if ( samba_cmd_params.length > 0x20000u )
    goto LABEL_66;
  samba_send_response("CACK", 0, samba_cmd_params.length, 0);
  xmodem_receive(applet_code, samba_cmd_params.length);
  v6 = cmac_and_decrypt(
      samba_cmd_params.length - 16,
  if ( v6 >= 0 ) {
    samba_send_response("CACK", 0, 0, 0);
    v7 = 1;
  } else {
    samba_send_response("CACK", v6, 0, 0);
    v7 = 0;
  samba_applet_loaded = v7;

The applet key set referenced above is located at offset 0xA600. The validity of this credential was confirmed by using the extracted key set to decrypt applets shipped with the sam-ba tool.


An attacker able to extract ROM code can obtain the hardcoded key set and proceed to encrypt and authenticate malicious applets. Encrypted applets can then be used to gain access to any device in the given series (D2, D3, or D4) provided the Secure Monitor can be accessed.

Affected products and versions

The issues were identified in ATSAMA5D27 SoC mask revision C, Secure Monitor version 1.3, build date October 28, 2016, 16:04:43.

Affected CPNs for the SAMA5D2 product line:


SiP variants:


SoM variants:


Affected CPNs for the SAMA5D3 product line:


Affected CPNs for the SAMA5D4 product line:



For products based on the SAMA5D2 and SAMA5D4 devices, disabling the SAM-BA monitor after provisioning the chips mitigates all the reported issues. This can be done by setting the "Disable Monitor" bit in the fuse area.

CMAC verification issue may be mitigated by choosing the RSA authentication option to replace CMAC calculation.

For products based on the SAMA5D3 devices, no mitigations were identified. The only identified solution is to update the products to the next silicon revision when made available by Microchip.

CVE assignment

CVE Description
CVE-2020-12787 Improper applet verification
CVE-2020-12788 CMAC verification susceptible to SPA
CVE-2020-12789 Hardcoded keys are used for protecting applets


The issues were discovered by Dmitry Janushkevich of the F-Secure Hardware Security team.

Detailed timeline

Date Event
2020-01-23 Initial contact. Details and suggested mitigations provided to Microchip, as well as proposing a 90 days disclosure timeline.
2020-01-24 Microchip confirms the reception.
2020-01-28 Microchip informs they are in the process of confirming the issues.
2020-02-04 F-Secure requests a status update.
2020-02-05 Microchip provides the status update and confirms the issues against SAMA5D27. Microchip intends to respond "in few days" regarding the disclosure timeline.
2020-02-25 F-Secure requests a status update.
2020-02-27 Microchip informs they are still working on identifying mitigations.
2020-03-17 F-Secure requests a status update.
2020-03-19 Microchip confirms SAMA5D3 and SAMA5D4 are also vulnerable, as well as informing F-Secure that suggested mitigations may not be applicable for all devices. Microchip starts planning a disclosure toward the customers.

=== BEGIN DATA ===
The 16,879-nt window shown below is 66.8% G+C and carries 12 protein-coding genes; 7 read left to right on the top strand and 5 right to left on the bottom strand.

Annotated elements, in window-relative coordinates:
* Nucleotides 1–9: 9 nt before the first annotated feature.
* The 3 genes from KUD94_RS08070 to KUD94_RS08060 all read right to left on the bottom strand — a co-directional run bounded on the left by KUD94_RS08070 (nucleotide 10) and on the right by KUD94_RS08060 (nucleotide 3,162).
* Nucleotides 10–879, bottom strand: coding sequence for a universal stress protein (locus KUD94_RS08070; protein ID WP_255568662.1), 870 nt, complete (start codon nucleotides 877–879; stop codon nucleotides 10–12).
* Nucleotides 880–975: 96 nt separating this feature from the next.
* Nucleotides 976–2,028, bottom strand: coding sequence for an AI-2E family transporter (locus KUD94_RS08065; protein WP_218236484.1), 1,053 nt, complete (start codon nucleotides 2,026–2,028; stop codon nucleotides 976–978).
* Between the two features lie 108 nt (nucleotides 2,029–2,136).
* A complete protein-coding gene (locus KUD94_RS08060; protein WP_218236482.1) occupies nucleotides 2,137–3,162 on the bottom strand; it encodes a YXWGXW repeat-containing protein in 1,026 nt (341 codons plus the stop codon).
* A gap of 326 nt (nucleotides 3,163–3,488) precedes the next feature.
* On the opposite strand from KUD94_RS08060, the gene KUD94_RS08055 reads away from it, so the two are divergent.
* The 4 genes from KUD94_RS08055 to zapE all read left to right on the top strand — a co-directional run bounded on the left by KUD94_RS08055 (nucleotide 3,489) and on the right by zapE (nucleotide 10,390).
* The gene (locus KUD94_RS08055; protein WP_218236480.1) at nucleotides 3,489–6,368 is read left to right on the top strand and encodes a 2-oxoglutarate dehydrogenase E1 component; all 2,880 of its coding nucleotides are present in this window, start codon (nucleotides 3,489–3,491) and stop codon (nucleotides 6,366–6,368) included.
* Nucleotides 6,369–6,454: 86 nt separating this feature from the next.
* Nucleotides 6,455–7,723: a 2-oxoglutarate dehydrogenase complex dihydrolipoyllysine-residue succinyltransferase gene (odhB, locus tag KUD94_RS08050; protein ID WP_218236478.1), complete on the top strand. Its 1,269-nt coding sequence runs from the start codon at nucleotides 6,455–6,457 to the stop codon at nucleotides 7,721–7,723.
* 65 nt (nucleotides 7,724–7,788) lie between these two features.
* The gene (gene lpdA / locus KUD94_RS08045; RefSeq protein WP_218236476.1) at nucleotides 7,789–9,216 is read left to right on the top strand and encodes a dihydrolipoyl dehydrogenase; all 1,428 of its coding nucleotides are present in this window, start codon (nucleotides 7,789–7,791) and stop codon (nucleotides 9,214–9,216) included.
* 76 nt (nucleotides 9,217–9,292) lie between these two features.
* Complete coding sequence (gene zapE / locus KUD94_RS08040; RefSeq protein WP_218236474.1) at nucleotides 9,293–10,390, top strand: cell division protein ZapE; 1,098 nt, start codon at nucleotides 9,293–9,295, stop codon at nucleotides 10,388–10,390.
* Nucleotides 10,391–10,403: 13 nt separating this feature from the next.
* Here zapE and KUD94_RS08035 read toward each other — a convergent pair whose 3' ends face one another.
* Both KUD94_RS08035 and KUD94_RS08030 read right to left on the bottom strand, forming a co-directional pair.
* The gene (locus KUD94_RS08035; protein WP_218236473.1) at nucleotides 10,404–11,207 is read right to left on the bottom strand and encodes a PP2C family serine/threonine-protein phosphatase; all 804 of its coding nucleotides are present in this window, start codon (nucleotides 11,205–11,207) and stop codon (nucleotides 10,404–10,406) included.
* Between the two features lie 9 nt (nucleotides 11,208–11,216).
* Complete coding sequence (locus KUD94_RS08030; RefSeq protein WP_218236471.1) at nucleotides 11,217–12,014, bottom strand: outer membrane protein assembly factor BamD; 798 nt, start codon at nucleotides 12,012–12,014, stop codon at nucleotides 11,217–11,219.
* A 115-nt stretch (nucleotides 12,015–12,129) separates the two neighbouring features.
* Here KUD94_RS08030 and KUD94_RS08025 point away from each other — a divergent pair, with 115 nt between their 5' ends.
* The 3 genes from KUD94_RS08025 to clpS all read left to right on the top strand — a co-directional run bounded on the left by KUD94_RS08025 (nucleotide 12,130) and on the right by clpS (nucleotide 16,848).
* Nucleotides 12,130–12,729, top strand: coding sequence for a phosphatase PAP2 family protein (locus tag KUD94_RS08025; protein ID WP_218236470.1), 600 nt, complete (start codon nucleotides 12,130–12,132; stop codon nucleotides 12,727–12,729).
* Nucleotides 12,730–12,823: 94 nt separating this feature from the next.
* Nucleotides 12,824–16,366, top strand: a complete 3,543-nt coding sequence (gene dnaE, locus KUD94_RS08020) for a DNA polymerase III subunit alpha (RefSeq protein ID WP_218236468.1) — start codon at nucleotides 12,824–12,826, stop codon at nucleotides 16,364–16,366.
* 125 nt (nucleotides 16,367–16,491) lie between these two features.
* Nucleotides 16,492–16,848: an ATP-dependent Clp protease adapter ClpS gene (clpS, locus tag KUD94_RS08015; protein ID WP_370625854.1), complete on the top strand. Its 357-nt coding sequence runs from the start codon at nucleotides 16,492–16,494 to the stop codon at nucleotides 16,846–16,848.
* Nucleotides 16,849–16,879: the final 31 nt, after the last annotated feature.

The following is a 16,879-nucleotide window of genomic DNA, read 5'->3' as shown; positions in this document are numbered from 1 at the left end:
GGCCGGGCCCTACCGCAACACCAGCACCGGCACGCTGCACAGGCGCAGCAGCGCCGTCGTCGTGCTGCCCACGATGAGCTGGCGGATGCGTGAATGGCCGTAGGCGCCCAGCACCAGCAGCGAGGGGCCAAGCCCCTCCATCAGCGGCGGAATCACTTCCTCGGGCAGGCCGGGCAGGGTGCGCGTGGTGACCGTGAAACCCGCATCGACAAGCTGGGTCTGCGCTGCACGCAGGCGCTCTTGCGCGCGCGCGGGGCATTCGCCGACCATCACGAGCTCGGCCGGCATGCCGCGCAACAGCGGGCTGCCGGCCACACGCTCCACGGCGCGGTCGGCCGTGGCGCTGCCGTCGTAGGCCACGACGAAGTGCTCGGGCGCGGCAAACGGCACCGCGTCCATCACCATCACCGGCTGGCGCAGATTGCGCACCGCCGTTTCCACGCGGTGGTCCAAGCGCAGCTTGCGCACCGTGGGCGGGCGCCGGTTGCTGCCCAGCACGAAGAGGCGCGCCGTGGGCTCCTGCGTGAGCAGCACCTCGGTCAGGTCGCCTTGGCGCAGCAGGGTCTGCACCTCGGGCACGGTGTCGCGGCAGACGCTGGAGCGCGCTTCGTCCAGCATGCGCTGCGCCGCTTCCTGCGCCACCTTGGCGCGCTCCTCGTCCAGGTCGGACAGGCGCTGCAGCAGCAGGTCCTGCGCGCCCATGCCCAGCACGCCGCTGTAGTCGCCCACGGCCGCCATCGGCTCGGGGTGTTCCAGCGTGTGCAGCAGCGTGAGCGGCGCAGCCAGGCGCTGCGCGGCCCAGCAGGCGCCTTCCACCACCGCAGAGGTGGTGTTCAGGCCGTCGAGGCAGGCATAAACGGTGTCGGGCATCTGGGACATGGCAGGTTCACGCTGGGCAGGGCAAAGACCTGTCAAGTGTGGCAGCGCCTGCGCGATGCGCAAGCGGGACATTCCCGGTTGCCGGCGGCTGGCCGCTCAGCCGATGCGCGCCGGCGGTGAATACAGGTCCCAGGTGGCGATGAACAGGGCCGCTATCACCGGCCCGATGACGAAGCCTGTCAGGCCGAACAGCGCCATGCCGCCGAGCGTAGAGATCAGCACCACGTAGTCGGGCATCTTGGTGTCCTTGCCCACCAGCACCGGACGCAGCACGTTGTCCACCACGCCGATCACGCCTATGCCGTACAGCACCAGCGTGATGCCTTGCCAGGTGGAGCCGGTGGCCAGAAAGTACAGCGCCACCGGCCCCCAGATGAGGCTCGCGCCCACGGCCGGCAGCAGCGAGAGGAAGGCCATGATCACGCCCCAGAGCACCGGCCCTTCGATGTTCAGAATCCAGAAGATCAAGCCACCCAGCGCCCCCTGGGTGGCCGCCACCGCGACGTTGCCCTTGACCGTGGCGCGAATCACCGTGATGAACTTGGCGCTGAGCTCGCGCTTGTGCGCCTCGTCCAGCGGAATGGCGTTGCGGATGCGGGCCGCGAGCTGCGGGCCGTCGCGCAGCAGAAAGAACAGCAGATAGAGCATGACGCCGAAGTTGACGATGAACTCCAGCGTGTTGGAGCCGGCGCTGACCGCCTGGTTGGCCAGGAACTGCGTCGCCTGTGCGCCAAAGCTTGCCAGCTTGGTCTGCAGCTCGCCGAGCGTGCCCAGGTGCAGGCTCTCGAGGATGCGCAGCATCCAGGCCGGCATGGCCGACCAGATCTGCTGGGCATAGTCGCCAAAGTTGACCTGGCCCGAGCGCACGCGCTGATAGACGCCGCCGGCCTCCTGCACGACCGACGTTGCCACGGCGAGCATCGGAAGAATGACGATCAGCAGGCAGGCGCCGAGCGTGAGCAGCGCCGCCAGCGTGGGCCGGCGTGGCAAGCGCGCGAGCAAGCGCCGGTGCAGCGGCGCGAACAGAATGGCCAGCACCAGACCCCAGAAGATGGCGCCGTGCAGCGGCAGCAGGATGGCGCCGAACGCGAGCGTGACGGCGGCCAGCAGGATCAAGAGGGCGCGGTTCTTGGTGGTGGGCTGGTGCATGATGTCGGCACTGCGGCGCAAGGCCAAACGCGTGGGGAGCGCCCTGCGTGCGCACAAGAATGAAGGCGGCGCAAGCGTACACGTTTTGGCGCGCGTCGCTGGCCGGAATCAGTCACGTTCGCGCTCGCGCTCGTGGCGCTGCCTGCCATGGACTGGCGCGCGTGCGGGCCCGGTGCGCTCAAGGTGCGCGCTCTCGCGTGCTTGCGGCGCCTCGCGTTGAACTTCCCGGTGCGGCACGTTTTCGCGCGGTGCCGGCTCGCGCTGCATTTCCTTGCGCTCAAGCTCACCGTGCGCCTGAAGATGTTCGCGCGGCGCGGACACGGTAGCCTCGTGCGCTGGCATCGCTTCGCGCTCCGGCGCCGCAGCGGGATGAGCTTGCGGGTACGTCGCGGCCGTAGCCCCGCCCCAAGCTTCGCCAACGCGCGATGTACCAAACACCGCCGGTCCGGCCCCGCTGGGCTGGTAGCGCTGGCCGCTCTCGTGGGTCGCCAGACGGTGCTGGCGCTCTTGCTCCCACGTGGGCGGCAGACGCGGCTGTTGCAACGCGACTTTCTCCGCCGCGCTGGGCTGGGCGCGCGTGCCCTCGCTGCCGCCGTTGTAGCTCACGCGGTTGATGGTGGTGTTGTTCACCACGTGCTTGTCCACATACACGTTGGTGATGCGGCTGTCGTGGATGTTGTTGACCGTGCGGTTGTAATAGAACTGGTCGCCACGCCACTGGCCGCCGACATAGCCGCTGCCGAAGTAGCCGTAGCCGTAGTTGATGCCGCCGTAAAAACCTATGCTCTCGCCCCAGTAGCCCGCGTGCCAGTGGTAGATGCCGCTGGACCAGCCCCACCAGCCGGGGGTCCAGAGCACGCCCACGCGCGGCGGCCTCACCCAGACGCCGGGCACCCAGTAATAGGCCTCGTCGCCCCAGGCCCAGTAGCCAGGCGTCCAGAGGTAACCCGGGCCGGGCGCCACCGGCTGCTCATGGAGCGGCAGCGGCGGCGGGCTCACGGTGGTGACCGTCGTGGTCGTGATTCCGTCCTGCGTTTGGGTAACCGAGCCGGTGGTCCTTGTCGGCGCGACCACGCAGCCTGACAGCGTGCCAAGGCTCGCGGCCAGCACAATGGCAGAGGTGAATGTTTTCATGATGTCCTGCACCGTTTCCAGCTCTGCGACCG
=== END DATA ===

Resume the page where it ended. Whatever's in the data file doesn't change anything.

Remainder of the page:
2020-04-20 F-Secure informs Microchip about the embargo period expiring.
2020-04-23 90 day disclosure deadline missed.
2020-04-28 Microchip informs regarding the mitigation plan for SAMA5D3. Microchip requests postponing the disclosure until December 2020 or early 2021.
2020-04-28 F-Secure suggests timing the disclosure to the planned customer communication activities as information will become effectively public despite the limited amount of people being informed.
2020-05-04 Conference call between Microchip and F-Secure. An agreement is reached for limited (what is vulnerable, impact) disclosure within weeks and full disclosure upon fixed part availability.
2020-05-09 Microchip provides a draft of planned customer communication document. Also included is the list of affected part numbers for the D2 series.
2020-05-11 F-Secure requests CVE identifiers from MITRE.
2020-05-12 F-Secure provides a draft of planned limited disclosure document together with feedback on the Microchip document.
2020-05-19 Microchip responds regarding the level of detail provided.
2020-05-21 F-Secure provides a second draft of planned limited disclosure document with bare minimum of information included.
2020-05-25 Tentative deadline for limited disclosure missed.
2020-05-30 Microchip responds regarding the level of detail provided. Microchip also informs about starting the dissemination of limited information among select customers.
2020-05-30 Microchip provides the list of affected part numbers for the D3 and D4 series.
2020-06-04 F-Secure informs the vendor on the decision to adhere to the previously discussed limited disclosure, setting the new deadline to 2020-06-10.
2020-06-10 Limited disclosure document published.
2021-01-12 F-Secure and Microchip discuss the full disclosure procedure and timeline.
2021-03-19 F-Secure publishes the full advisory.